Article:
Northern & Central Midwest

March, 2011
Regional Report

Grow Veggies in Containers

If you decide to grow vegetables in containers, make sure the container you use is well drained and sturdy enough not to blow over. For larger vegetables like tomatoes and squash, give the roots plenty of room in a large pot or the plant will be stunted. Check for water needs daily.

Harvest Asparagus and Rhubarb

Asparagus and rhubarb should be coming in now. Harvest asparagus when the spears are eight to ten inches long. Continue harvesting until the spears that come up are smaller around than your little finger. Harvest rhubarb the same way. When the new stalks become spindly, stop harvesting until fall.

Buy a Rain Gauge

One of your most invaluable tools is a rain gauge. Invest in a good one and put it out now to check after every rain. Most plants need about an inch of water a week, and if rain doesn%%%t provide this, you need to irrigate. Instead of relying on your memory or the weather announcer, use a gauge for accuracy.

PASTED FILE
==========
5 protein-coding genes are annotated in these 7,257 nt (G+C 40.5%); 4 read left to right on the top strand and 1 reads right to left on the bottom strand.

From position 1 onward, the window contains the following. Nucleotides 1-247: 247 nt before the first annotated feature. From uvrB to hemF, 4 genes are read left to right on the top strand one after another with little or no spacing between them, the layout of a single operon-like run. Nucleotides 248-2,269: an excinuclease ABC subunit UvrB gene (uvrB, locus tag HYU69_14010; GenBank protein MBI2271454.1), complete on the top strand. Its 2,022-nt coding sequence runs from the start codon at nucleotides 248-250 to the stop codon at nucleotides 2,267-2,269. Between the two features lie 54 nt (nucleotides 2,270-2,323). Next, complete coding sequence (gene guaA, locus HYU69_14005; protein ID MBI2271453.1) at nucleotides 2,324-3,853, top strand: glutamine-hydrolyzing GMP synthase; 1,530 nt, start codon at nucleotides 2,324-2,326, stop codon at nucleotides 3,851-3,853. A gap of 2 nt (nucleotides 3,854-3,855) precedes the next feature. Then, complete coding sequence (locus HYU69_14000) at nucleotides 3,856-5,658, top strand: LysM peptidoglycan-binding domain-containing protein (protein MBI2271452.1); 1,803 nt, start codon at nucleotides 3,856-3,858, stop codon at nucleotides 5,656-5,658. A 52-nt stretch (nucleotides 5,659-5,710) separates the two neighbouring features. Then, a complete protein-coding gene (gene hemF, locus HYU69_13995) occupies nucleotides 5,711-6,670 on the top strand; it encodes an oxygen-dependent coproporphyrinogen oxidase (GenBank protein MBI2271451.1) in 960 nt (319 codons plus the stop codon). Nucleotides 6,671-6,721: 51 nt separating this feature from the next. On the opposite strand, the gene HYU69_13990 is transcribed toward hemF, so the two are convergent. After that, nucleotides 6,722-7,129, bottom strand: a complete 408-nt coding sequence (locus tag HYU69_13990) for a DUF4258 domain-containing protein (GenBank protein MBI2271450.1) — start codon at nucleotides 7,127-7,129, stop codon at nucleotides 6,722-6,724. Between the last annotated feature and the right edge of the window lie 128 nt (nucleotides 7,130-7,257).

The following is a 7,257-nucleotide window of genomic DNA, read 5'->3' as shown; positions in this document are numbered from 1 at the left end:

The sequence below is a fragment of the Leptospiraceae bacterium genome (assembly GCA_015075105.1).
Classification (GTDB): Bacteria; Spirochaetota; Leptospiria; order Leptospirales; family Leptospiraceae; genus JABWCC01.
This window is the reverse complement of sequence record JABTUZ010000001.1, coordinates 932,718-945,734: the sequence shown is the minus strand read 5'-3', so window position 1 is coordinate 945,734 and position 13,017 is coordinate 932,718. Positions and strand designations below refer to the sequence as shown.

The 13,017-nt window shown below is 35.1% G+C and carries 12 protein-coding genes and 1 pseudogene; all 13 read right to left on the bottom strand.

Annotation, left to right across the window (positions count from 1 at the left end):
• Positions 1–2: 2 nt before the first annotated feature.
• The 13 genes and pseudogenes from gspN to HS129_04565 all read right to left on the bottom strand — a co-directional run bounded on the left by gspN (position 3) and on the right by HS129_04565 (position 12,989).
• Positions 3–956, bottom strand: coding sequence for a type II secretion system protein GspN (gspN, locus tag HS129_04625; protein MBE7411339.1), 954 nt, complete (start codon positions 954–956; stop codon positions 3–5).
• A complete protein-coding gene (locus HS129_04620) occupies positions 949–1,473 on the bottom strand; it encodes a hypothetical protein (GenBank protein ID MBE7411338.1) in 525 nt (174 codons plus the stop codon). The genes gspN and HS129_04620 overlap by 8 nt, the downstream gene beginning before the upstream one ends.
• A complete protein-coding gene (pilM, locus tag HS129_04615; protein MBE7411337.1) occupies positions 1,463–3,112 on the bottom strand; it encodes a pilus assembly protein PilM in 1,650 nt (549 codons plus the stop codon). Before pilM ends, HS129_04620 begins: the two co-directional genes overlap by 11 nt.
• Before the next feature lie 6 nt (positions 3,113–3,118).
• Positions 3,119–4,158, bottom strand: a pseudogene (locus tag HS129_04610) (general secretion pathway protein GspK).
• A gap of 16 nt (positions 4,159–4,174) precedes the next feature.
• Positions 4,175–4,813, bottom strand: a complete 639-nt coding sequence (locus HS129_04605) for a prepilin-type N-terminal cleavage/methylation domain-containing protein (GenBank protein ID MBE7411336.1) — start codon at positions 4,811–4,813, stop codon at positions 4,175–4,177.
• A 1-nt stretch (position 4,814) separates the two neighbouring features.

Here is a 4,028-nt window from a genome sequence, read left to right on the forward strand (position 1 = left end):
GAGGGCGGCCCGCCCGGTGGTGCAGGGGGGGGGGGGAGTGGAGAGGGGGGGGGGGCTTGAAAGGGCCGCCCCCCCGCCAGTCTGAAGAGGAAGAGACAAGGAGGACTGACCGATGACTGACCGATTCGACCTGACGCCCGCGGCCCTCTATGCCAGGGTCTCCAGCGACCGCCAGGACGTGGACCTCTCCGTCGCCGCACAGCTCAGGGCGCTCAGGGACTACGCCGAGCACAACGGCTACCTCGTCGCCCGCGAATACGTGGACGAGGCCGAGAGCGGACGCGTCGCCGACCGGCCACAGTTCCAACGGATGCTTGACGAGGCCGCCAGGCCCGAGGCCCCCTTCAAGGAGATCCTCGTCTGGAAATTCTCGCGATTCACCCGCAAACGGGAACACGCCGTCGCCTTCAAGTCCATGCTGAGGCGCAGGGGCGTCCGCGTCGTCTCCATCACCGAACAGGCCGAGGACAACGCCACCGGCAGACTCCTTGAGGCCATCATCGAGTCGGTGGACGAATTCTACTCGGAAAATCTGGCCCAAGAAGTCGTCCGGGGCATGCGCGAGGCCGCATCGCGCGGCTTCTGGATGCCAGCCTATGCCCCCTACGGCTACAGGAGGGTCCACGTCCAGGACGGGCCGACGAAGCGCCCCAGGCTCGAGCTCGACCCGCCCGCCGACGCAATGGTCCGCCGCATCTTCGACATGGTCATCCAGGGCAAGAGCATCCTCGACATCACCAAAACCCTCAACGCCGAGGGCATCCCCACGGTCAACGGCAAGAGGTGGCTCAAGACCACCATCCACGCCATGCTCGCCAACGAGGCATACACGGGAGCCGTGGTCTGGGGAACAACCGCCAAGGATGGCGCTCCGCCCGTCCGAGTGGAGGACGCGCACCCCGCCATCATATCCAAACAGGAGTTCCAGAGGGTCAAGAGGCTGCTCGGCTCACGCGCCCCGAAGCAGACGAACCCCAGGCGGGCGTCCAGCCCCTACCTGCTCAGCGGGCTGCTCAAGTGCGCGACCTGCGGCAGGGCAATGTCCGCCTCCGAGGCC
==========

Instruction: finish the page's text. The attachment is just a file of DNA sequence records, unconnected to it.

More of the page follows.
Plant Succession Crops

Don%%%t forget to succession crop. You can sow seeds of most vegetables every two weeks to give you continual plants all summer. Cool-season crops will begin to wane, but carrots, beets, bush beans and onions for scallions will all continue to give you tasty vegetables for the table all summer.

Plant Warm-Season Annuals

Time to put out the warm-season annual flowers and vegetables. Make sure to harden them appropriately before planting out. Don%%%t assume garden stores and nurseries have done the hardening for you %%% ask them. If not hardened, expose the plants gradually to sun and wind over several days

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